Rich oral histories are changing everything we thought we knew about West Indian migration to Britain | Independent


Throughout West Indian households, like the one in which I grew up in 1970s Luton, you will hear the phrase, “Me don’t like people chat my business.” There has always been a reticence about sharing information. That reluctance is in part the result of fear and anxiety that information volunteered might be used against you. It explains, I think, why so many of my parents’ generation clung to their nicknames – which were often simply physical descriptions. My father was called “Bageye” because of his baggy eyes; “Pumpkin head” had a pumpkin-shaped head and “Clock” had one arm longer than the other.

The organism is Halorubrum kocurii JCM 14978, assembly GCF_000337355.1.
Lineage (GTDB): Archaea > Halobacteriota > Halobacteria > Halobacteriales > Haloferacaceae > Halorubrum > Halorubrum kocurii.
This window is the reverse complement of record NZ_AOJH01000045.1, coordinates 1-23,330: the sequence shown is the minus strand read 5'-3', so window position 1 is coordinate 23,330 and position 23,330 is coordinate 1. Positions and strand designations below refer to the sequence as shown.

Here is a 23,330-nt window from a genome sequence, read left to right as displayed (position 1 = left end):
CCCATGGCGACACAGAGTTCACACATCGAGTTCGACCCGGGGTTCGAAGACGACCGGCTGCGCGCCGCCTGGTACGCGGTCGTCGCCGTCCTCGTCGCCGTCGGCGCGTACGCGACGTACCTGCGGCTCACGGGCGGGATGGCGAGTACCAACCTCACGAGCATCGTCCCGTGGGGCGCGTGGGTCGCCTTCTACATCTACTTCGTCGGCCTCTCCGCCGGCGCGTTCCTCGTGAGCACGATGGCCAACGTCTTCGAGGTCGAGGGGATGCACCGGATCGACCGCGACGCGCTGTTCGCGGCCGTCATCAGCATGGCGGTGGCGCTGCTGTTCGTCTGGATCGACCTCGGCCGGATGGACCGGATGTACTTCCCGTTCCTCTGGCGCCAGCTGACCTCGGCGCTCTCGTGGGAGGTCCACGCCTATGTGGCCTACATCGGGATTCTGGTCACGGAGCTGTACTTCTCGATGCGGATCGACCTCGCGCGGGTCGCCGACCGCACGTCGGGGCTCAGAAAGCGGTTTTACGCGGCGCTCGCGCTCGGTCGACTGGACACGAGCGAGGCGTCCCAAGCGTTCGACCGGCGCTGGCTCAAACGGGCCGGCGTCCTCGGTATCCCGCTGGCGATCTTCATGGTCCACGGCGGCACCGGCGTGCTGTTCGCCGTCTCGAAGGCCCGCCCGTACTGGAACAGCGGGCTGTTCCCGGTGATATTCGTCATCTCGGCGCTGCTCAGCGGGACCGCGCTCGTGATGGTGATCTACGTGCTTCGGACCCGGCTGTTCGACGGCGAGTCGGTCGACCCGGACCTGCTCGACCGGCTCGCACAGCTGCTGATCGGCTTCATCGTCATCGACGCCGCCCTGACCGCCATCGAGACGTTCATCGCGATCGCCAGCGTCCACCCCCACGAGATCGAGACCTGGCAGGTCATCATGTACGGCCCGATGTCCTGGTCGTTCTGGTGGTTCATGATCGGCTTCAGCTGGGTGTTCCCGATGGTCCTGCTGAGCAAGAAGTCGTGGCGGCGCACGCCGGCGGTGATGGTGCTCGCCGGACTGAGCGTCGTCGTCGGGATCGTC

Though the nicknames were humorous, they also seemed designed to keep you from truly knowing the individuals’ true selves. It was as if the West Indian adults of my youth had a kind of emotional exoskeleton which we could not penetrate. It was problematic, because without a narrative to frame your life, without history, what are you?

Marcus Garvey, the great 20th century Pan Africanist, famously asserted that, “a people without a history is like a tree without roots.” History grounds you and gives you a centre. Too often in West Indian households in Britain children were denied this grounding through an absence of story. Perhaps parents were too busy getting on in their new and bewildering homeland, working and providing for the material side of their children’s lives without giving enough attention to the spiritual dimension.




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